August 1, 2018

Through the Participant's Eyes: Adventures in Scandinavia

"Adventures in Scandinavia" by Stacy Moreno, Executive Director of CIPUSA Affiliate, Empower International

Throughout the year we brainstorm how we can keep improving on the programs we do, and see new things in the world around us that would make sense for professionals and students alike.  A base of our supporters are in Social Work or the greater Human Services field, so we want to stay loyal to not only their interest, but our passion to (as we are as well qualified and curious social workers!).  This time, we approached a colleague in Education who is very forward thinking, interactive with her students, and innovative in her teaching methods and community partnerships. What did we have in common? A love for our community, a desire to help others learn best practices, and a keen eye on the Nordic Countries who have more progressive ways at working in both of our professions.  So now, our newest program was created.

For this adventure, it was only fitting to see Norway, Sweden and Finland, as it was quite a long and expensive travel excursion.  We extended our normal 9 day trip length to 15 days to accommodate this lengthy and luxurious adventure this past May. We created the trip to see a little bit of several fields of work, so that every traveler had a chance to see something specific to their interests, and not feel overwhelmed by repetitive conversations.  Some highlights include touring a working farm in a more rural area outside of Oslo, that employs individuals with intellectual delays. We also had the most magnificent tour and dialogue at Halden Prison, known as the most humane prison in the world. It was such a significant opportunity for all of us, as we were truly able to grasp a deeper understanding of why, or how, this model works. It isn’t just a model that can be picked up and recreated with success. It was a mindset that people have about other people that is at the root.  When you truly believe people are worth a second chance, and believe that when you meet people where they are at, provide them with support to get better, and walk alongside them in partnership and support, it creates an environment of mutual trust, self reliance, and opportunity and hope. They also taught us that the punishment IS imprisonment. There is no punishment within the punishment. Being there is punishment enough, so let's build their time to be rehabilitative, as they are destined to be in the community again. We will be forever honored to hear that we were chosen among many others who also requested a tour.

In Sweden we had amazing opportunities to learn about children’s libraries, and youth programs.  Again, what is astonishing is that pupils are not tracked based on ethnic background, so it was hard for them to share with us a demographic makeup of their population. What was insightful is that the youth feel connected to the people that work there, that they feel represented, and they are provided opportunities to thrive in areas that other schools and centers may not have accessible to them (such as music production, skateboarding, sports, dance and much more).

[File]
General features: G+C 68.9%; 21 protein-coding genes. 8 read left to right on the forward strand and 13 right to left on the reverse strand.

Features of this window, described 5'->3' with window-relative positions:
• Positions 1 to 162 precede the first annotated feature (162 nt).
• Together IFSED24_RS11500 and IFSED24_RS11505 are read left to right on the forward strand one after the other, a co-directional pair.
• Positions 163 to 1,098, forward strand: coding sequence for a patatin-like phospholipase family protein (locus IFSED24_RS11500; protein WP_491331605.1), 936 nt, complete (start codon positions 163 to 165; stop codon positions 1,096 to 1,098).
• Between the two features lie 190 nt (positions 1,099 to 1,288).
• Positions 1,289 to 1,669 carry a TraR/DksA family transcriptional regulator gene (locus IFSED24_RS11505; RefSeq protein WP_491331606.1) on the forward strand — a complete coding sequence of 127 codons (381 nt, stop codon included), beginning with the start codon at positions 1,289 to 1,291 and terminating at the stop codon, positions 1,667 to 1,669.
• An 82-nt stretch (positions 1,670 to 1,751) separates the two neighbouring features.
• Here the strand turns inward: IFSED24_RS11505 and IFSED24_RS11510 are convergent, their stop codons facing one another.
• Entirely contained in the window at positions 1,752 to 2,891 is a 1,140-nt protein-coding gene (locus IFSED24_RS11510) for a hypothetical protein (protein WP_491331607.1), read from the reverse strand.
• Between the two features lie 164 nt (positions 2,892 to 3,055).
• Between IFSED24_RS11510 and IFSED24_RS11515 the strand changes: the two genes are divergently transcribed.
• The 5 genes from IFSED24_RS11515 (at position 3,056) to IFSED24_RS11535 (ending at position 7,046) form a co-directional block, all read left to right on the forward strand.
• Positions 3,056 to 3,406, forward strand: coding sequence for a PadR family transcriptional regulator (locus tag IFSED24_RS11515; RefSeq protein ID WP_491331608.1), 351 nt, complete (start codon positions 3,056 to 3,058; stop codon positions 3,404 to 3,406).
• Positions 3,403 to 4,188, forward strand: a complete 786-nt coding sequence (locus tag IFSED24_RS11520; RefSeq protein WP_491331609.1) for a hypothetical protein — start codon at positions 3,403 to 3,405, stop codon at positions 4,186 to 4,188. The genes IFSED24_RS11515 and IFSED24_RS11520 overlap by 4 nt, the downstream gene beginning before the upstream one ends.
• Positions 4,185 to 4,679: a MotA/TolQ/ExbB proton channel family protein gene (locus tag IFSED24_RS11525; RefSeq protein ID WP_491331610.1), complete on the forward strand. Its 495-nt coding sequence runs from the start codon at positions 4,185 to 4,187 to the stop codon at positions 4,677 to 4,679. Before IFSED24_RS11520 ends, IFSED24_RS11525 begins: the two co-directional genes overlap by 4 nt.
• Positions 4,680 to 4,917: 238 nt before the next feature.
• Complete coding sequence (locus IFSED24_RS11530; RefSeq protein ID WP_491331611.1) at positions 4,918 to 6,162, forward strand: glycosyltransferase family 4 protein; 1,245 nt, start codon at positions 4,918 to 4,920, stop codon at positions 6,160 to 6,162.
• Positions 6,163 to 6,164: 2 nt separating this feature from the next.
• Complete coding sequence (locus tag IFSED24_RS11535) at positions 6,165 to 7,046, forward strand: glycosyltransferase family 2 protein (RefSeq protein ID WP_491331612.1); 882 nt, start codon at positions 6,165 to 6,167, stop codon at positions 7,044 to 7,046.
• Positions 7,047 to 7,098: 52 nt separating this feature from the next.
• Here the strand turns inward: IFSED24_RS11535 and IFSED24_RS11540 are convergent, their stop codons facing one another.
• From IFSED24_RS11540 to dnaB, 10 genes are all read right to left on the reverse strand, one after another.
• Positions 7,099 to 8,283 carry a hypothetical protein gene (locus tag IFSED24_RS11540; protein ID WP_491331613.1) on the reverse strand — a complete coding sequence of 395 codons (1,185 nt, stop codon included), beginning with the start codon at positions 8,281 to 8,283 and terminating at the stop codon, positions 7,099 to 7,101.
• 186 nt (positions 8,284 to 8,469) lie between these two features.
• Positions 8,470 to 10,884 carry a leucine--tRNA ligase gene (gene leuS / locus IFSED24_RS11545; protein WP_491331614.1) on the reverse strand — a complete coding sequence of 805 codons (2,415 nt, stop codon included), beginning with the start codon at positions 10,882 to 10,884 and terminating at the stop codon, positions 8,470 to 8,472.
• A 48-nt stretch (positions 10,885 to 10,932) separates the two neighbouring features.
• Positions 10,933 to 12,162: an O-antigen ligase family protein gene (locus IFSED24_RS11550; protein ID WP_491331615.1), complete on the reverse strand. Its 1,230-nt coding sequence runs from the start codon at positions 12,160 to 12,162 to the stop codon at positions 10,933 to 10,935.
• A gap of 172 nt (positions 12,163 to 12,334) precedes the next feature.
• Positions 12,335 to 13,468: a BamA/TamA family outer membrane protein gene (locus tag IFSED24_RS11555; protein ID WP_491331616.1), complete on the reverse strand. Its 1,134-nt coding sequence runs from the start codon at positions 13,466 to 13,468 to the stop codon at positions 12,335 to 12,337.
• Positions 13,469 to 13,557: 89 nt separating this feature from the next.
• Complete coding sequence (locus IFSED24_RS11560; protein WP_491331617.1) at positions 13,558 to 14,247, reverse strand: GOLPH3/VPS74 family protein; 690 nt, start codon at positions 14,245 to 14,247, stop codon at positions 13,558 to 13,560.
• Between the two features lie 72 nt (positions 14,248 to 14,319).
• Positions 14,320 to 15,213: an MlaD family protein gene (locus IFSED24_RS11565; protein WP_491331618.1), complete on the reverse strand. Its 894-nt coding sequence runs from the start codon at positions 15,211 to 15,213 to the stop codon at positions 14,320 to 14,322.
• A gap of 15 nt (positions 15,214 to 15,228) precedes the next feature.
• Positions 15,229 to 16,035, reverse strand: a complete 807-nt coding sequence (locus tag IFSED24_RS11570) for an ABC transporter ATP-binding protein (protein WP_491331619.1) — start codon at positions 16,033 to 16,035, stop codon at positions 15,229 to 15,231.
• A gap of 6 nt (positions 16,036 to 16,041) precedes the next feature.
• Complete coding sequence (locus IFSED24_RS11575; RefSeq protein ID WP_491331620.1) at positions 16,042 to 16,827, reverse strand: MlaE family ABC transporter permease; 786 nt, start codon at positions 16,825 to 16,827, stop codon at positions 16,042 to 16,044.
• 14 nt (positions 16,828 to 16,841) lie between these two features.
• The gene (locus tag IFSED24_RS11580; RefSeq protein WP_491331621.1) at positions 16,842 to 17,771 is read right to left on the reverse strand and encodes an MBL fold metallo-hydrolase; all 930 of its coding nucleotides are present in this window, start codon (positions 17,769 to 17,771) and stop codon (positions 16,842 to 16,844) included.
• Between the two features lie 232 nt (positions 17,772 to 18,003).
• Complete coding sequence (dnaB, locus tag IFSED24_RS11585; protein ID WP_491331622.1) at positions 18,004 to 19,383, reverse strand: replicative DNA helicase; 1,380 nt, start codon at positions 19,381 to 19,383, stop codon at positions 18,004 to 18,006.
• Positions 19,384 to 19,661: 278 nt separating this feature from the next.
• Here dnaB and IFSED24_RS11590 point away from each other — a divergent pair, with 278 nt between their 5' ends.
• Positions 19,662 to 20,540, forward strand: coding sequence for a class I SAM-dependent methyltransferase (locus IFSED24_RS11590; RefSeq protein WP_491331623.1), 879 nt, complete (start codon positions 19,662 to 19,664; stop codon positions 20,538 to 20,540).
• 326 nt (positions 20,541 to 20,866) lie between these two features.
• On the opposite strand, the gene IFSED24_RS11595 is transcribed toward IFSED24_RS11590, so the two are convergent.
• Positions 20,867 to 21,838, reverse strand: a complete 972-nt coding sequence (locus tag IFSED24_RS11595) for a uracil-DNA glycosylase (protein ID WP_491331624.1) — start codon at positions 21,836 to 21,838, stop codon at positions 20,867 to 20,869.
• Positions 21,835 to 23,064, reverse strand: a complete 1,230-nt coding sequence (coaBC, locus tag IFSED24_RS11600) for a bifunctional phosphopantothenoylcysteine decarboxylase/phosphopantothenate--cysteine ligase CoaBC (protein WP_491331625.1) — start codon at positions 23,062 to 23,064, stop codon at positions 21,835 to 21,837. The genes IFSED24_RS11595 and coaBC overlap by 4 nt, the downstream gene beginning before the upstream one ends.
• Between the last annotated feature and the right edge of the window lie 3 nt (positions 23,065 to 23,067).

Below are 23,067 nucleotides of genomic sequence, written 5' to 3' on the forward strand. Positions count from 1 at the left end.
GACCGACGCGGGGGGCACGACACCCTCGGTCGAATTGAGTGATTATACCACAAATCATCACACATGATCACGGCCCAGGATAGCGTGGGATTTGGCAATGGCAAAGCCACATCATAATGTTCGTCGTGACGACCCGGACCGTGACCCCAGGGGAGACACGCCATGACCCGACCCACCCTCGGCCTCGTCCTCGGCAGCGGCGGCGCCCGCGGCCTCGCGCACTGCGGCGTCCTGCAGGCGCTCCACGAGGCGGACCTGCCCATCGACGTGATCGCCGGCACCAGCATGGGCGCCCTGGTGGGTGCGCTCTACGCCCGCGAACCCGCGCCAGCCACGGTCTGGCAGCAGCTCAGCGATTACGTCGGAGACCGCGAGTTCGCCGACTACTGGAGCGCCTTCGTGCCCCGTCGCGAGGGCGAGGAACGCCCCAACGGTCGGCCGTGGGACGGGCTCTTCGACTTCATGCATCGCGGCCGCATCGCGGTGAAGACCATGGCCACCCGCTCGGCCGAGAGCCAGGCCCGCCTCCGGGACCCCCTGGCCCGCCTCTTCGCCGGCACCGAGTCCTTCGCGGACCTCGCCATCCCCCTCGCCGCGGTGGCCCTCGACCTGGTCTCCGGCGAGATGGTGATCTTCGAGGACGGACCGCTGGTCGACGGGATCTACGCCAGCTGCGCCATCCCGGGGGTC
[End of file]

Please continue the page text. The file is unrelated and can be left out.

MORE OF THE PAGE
In Finland we focused on Education.  They are known around the world for their excellent school system and for their student success. It was such a great in person opportunity for us to tour schools, meet principals, teachers, administrators, parents, students, social workers, special ed teachers, counselors and more!  We had several opportunities to dive into the school system. One word that comes to mind is TRUST. This was brought up a lot in conversation. Teachers are highly trained (no less than a masters degree), revered by the community, and trusted by their supervisors and peers. They know what’s best for their students and are provided a creative environment to help students succeed.  They also do not conduct standardized testing. They focus all their time on individualized student learning, and by removing the testing, they can continue to introduce new material to their students. Another thing that is impressive is second language learning and primary language preservation. In America, we do have a way to support the English language learner, but we don’t provide targeted classes to also empower that student to maintain their native language and culture.  In Finland, we learned of schools that have high Finnish learners (migrants) also help them to keep their Arabic or Somali languages/cultural identity. Migration at this rate is relatively new to them. The social worker in me is delighted in how this “person first” technique comes to this country, new to immigration, as a rather natural phenomenon.

Comparative learning experiences is what makes our trips unique and exciting.  What makes it memorable and worthy of repeating? The relationships and other experiences that come along with it!  We can successfully say we traveled by plane, train, subway, metro, bus, cruise ship, ferry and taxi! We tried moose meatballs, reindeer and other local dishes, took excursions to the archipelago, museums, walking tours in the forest, experienced white nights, and had the typical Finnish sauna/Baltic sea jump experience, among other amazing opportunities.  We found a free day somewhere and decided to take the ferry boat to Tallinn’s Medieval quarter, across the way from Finland. So, we added a beautiful Estonia to our itinerary, which was the perfect way to end an amazing adventure!

Lesson learned?  This region of the world was safe, healthy, protected its people, provided opportunities, and was magnificently beautiful. The learning was just beginning…..

…..I wonder what we should do next.  


Posted by Lindsey Walsh on August 1, 2018 at 5:22 PM in Participant Permalink
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